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Excerpt: A Novel Approach (To Writing Your First Book, or Your Best One), by Jack Woodville London

Title: A Novel Approach (To Writing Your First Book, or Your Best One)
Author: Jack Woodville London

  • ASIN: B00KVR0V9M



Book description:

Characters. Conflict. Dialogue. Story arc. Editing. You can do this! In many respects it’s like building a home or raising a child, efforts of love and patience that are hard enough in their own right but almost impossible without a blueprint or the example of some devoted predecessors to show the way. The goal is to write a novel or a story, not to type a lot of pages and bind them. It sounds like work, and it is, but you can do this!

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Author bio:
Jack London is the author of the award-winning books French Letters: Virginia’s Wars and French Letters: Engaged in War and most recently, A Novel Approach (To Writing Your First Novel, or Your Best One). He has published some 30 literary articles and more than 50 book reviews. Prior to his career in fiction writing, London was a courtroom lawyer and spent over 40 years writing technical legal articles. While in law school, he served as editor of the University of Texas International Law JournalLondon grew up in small-town Texas before earning degrees at the University of Texas and West Texas State University. He also earned certificates at the Fiction AcademySt. CéréFrance and Ecole Francaise, Trois PontsFranceLondon lives in AustinTexas, with his wife, Alice, and Junebug the writing cat. For more information, please visit www.jwlbooks.com.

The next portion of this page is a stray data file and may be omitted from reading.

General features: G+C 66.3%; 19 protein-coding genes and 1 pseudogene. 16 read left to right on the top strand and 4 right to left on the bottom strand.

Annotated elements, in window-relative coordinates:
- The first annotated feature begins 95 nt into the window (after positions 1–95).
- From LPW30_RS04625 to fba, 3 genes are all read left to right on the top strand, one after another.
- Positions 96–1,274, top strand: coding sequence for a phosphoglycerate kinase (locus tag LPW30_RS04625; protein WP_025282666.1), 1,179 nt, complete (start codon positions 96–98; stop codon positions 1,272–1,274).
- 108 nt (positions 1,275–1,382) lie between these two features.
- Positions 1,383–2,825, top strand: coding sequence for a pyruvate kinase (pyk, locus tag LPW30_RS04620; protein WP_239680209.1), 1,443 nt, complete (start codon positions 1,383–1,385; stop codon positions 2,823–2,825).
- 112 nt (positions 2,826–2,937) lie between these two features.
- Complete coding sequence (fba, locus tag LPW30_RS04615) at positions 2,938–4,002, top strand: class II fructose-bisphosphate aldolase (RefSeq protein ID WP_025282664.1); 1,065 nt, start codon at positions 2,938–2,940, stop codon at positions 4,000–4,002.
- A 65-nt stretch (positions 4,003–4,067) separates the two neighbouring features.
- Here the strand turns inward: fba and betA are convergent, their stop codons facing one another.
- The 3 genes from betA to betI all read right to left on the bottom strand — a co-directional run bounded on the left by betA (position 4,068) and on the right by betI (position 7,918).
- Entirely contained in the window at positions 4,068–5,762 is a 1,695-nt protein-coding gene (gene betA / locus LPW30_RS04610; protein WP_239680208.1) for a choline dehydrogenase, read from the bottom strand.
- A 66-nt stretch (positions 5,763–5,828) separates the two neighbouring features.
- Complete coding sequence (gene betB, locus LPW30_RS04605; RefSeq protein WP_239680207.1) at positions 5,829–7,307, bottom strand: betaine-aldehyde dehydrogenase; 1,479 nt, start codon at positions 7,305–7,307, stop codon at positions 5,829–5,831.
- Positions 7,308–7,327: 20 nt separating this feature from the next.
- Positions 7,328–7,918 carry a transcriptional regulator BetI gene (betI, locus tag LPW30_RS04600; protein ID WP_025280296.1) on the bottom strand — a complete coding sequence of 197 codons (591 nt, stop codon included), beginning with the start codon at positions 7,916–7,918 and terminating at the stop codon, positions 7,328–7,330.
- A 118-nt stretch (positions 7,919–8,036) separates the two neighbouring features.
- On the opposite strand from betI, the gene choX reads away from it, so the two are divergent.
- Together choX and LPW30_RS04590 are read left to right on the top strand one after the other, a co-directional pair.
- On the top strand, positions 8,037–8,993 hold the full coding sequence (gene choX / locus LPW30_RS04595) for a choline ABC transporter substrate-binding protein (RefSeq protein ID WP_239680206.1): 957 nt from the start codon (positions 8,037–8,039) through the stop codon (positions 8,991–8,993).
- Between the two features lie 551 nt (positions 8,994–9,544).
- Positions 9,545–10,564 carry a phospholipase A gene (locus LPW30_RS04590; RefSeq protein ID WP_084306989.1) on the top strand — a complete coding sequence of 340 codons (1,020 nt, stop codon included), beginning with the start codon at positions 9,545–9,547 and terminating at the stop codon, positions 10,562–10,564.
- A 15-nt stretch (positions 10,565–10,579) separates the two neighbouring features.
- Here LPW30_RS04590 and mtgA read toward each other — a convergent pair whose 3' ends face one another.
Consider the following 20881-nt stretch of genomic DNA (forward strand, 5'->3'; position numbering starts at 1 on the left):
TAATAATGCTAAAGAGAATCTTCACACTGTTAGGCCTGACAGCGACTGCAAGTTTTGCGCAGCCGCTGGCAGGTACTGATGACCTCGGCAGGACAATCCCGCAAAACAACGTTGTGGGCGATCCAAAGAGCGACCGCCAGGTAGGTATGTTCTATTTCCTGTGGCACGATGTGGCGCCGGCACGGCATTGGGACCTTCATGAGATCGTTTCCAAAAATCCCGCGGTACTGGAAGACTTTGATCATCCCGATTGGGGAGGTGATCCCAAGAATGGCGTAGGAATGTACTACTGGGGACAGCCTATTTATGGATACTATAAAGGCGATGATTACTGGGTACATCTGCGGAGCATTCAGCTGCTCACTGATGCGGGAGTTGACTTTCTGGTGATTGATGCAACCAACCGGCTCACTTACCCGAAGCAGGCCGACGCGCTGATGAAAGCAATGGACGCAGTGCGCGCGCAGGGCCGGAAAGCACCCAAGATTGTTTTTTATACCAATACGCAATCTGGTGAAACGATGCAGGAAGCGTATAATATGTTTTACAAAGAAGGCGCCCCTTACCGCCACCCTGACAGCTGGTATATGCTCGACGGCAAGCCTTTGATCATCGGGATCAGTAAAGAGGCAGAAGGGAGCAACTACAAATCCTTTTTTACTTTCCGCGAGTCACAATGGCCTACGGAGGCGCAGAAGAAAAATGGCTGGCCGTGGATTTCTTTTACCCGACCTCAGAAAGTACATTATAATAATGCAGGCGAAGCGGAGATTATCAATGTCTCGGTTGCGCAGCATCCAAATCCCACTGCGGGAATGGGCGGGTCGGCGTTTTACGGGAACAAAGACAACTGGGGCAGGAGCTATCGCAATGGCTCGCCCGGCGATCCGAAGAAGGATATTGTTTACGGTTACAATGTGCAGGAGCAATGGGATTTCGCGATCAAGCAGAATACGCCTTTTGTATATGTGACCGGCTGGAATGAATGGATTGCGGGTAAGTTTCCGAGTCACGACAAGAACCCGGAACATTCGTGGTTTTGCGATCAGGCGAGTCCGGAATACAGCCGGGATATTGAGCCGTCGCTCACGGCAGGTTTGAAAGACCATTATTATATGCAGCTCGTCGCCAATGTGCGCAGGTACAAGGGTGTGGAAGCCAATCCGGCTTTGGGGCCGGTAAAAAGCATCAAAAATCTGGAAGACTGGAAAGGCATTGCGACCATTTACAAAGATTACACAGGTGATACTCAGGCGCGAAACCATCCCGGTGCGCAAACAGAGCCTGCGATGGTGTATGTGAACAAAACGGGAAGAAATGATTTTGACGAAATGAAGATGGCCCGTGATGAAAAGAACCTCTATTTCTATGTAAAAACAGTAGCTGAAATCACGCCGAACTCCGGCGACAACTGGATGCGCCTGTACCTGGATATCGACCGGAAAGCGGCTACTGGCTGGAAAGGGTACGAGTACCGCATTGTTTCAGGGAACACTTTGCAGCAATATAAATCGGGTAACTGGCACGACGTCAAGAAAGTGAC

Excerpt:

Forget the spell checker — Activate the read checker

CAUTION CHILDREN, EXCITING

What’s going on here? Is this statement really about warning youngsters to beware of some unidentified tantalizing something? It could be. The ab- sence of a colon, a hyphen, or a comma after ‘caution’ turns it from a warn- ing into a directive.

Worse, however, the sign also could be about pedophiles who may not know always where to stick their commas. In that case the creep should have written ‘Caution, children exciting.’
However, it is more likely that the person who composed the sign made a combination of errors in attempting to warn cars in the neighborhood that children would be getting off the school bus. That message should have been written: “Caution: Children exiting.”

Despite, or perhaps because of, the wonders of spell-check and gram- mar correction functions in word processing programs, errors in gram- mar, punctuation, and spelling ultimately hole more boats than a renegade submarine. Spelling errors, contractions, commas, and mistakes in word selection are common buggers for writers. They also are the easiest to dust up without the author having to suffer the red marks of humiliation that editors love to scribble on manuscripts. Your word processor will not catch these. It is your job to catch them.

Take a few minutes to read Eats, Shoots & Leaves, a wonderful little book by Lynn Truss. It might be about the diet of pandas, who eat shoots and leaves, or it might be about a renegade marsupial that rides into town, gob- bles up the food, then uses a six-shooter to gun down the waitress before departing. (The panda eats, then shoots, then leaves....) Regardless, her book is about the devil in the comma, not the least of the imps that cause confusion to writers and readers as well.

Here are a few examples of easily-made, easy to correct errors:

Bee ware. Your in. Sorry for the incontinence. Man eating tiger. And, my favorite advertisement on a billboard at a rather inexpensive motel: ‘Free wife for your lap top.’

Be hard on yourself in your quest to make your writing clear to readers.
Look for uncertainty in every punctuation mark and synonym. By the time you are ready for someone else to read your story, you’re riding will be reddy two.


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